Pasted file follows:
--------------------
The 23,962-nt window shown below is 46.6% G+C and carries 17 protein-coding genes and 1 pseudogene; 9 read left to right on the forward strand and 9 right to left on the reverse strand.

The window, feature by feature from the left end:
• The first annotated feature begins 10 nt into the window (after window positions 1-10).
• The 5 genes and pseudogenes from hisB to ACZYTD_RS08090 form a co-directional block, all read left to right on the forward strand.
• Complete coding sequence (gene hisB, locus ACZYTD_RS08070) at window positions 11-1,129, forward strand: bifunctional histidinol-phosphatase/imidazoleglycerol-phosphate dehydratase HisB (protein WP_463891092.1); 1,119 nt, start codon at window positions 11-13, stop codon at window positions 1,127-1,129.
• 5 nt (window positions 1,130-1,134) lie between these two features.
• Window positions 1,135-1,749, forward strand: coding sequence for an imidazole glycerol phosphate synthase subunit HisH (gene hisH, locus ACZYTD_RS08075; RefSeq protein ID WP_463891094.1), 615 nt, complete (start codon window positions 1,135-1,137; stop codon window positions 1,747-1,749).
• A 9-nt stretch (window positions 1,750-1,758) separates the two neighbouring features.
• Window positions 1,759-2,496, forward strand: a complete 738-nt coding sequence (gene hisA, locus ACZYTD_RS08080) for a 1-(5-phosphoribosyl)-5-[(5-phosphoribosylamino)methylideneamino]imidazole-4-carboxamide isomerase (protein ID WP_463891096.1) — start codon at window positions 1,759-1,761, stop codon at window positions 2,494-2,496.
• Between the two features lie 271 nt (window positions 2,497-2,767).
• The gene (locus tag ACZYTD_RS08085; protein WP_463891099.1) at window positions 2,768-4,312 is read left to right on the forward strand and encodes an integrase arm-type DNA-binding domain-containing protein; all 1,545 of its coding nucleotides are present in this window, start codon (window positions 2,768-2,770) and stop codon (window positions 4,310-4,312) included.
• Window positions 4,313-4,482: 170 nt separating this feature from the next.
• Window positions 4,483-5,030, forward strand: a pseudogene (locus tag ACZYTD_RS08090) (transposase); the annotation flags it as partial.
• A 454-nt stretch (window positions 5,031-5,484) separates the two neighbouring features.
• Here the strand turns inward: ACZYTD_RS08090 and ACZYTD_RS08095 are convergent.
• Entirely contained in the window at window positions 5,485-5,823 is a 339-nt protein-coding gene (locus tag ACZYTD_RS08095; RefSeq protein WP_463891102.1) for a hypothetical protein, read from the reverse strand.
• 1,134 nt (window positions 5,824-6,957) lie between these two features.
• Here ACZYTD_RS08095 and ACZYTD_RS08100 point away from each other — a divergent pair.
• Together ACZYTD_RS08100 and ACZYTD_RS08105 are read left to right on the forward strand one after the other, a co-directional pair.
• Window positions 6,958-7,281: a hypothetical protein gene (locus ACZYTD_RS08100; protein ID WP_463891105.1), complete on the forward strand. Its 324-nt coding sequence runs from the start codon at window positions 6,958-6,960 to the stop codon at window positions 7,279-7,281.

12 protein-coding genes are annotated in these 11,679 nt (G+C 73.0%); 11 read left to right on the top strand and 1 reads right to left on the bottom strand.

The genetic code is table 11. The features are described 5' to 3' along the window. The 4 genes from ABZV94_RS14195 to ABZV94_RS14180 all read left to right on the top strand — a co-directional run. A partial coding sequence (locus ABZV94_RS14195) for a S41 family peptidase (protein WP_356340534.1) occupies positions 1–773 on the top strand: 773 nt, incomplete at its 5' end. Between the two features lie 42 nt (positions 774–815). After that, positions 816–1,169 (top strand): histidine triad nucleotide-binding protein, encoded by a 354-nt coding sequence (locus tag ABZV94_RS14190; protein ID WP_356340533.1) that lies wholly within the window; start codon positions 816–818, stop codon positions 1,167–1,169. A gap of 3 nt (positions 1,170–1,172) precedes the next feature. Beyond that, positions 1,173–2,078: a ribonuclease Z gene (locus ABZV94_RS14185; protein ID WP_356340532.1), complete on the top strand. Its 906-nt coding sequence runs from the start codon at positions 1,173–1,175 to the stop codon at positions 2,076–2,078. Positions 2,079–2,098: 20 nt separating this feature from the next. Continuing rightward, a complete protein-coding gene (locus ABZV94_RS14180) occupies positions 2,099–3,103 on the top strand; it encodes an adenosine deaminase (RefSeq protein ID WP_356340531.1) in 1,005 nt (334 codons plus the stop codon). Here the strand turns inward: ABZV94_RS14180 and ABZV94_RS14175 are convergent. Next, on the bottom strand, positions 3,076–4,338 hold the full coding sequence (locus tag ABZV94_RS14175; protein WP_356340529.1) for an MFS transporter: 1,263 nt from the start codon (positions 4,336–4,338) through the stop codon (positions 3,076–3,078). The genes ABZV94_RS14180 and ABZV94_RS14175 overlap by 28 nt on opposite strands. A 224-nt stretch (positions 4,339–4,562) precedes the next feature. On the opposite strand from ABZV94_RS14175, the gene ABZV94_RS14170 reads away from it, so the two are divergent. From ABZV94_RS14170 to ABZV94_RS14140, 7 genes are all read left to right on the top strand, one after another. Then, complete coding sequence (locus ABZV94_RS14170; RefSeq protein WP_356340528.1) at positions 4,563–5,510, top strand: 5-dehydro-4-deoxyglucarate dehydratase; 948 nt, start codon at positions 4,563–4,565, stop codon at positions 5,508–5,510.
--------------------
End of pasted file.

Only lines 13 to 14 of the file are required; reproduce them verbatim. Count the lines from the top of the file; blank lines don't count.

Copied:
• Window positions 4,483-5,030, forward strand: a pseudogene (locus tag ACZYTD_RS08090) (transposase); the annotation flags it as partial.
• A 454-nt stretch (window positions 5,031-5,484) separates the two neighbouring features.